With the new round of funding from the Phase II NIAC award, the FLOAT project, led by Ethan Schaler, will further study the technologies needed, like the flex circuits, and the effects of the lunar environment on longevity. The team will also develop a concept for a robotic tray and could offer a demonstration in a simulated lunar environment. Eventually, further proof of concepts could even be included in future CLPS missions.

The other awarded project, led by Brianna Clements and Howe Industries, is expanding the concept of Pulsed Plasma Rockets. This epochal technology, when realized, could allow for a 100.000 N thrust. Coupled with a great specific impulse, it could make fast interplanetary travel a reality.


Bold Innovations for Astronomy Discoveries

The other four awarded projects, could all have a great impact on our study of remote areas of our Universe.

FLUTE, a NASA Ames study for using ionic fluids in space, to shape bigger primary mirrors for telescopes: instead of folding and deploying segments in space, as large telescopes need to do today, this project has studied the effects of using a single unsegmented liquid primary mirror, using a technology already proven with experiments on the ISS.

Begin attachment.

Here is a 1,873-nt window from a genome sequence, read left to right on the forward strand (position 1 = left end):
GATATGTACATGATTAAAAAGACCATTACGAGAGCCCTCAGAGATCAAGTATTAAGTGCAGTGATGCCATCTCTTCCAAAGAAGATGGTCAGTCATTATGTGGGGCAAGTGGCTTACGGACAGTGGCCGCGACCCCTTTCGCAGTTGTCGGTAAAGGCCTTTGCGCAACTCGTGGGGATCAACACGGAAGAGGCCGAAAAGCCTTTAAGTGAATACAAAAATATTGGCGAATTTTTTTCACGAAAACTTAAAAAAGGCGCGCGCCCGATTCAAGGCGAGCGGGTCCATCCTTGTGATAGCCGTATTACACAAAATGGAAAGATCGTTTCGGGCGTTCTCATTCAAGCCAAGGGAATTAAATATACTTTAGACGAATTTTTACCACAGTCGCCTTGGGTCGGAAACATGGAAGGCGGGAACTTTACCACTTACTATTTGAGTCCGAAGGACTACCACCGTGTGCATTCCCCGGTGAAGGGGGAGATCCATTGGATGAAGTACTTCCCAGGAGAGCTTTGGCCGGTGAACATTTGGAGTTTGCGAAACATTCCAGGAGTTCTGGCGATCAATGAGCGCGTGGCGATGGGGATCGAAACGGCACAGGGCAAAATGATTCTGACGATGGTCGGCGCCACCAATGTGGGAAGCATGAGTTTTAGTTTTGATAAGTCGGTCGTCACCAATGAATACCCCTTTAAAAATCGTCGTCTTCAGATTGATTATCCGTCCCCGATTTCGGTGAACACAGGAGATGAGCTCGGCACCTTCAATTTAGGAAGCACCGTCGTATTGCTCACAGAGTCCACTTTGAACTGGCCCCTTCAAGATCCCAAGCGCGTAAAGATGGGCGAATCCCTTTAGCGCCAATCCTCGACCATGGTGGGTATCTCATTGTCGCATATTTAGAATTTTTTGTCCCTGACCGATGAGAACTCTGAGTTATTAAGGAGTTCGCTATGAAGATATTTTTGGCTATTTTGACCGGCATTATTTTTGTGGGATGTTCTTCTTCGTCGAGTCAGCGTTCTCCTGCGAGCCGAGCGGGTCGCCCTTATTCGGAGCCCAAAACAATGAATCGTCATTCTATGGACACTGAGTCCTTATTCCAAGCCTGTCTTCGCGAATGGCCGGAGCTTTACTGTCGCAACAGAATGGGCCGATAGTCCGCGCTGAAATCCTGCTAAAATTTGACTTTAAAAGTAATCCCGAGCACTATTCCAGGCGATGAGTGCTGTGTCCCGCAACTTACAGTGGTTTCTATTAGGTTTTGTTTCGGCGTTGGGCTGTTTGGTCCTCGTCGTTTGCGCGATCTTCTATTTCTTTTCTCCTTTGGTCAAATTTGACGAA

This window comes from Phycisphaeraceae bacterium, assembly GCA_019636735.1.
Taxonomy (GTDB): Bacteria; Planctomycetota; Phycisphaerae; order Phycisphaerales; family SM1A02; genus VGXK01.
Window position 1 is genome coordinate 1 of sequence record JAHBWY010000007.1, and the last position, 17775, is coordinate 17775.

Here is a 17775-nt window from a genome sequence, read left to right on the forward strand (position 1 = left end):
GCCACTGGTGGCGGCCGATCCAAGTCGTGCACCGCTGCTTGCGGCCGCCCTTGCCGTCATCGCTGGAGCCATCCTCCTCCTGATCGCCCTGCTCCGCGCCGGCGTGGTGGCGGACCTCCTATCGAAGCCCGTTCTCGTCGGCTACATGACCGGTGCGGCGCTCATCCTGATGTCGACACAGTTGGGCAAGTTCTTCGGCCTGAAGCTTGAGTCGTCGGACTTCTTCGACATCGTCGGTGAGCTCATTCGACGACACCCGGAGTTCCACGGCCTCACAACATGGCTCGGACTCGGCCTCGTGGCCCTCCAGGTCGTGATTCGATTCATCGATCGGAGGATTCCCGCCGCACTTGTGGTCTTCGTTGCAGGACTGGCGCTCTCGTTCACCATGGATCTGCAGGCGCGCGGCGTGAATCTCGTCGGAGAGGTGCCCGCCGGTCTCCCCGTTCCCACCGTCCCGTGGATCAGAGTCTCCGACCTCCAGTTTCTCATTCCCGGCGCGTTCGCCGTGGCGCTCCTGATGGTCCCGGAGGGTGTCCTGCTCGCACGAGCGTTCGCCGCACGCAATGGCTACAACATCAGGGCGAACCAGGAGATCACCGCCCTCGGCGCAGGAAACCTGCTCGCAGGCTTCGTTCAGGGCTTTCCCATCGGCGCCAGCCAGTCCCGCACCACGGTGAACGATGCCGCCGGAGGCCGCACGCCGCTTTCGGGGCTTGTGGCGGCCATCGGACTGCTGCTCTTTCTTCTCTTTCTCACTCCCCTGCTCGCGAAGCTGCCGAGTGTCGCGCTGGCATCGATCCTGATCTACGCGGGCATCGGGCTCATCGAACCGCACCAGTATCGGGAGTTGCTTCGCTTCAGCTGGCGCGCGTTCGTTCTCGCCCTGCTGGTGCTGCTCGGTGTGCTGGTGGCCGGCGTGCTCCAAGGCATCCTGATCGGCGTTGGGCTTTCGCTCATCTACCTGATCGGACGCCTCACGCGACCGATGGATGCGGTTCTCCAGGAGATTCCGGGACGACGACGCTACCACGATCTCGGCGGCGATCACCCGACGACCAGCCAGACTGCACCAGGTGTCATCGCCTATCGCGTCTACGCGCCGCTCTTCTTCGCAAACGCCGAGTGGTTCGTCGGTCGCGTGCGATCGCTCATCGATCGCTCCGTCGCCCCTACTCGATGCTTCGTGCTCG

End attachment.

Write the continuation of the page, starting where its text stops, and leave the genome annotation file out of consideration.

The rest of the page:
Eytan Stibbe examines a mirror created on the ISS with a ionic Liquid
Eytan Stibbe from Axiom-1 examines an ionic fluid-made mirror on the ISS. Credits: Axiom/NASA/Technion

Speaking of large structures in space, a study on using large solar sails’ surfaces as platforms for large spectrometers has also been awarded. The SCOPE project is led by Mahmooda Sultana at NASA Goddard and will continue to research ways to image Exoplanets with Quantum Dot-based sensors distributed on a solar sail.


Unlocking the Potential of Small Satellites

Small satellites are also considered, both for power generation and science observation. One such case is the Great Observatory for Long Wavelengths (GO-LoW). It would consist of small satellites, even in the order of 100.000 of them, used as a large-scale interferometer.

Working together, groups of these satellites would collect 100 kHz and 15 MHz frequencies with an innovative Vector Sensor Antenna, and relay them to bigger satellites designed for data transmission back to Earth with optical lasers. The mission concept will be easily deployable with just a few launches by super-heavy-lift launch vehicles like SpaceX‘s Starship.

An artist's concept of NASA's Advanced Composite Solar Sail System spacecraft in orbit. Credits: NASA/Aero Animation/Ben Schweighart
A spacecraft similar to NASA’s AC3S could be used by SCOPE. Credits: NASA/Aero Animation/Ben Schweighart

The last NIAC-awarded project is the Radioisotope Thermoradiative Cell Power Generator by Stephen Polly from the Rochester Institute of Technology. These cells convert heat to infrared light, generating electricity in return in a far more efficient way. Missions to the outer bodies of our solar system would be revolutionized and could be manageable with smaller form factor satellites.


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Marco Guardabasso

Marco Guardabasso

Engineering student with a passion for space, photography and arranging music.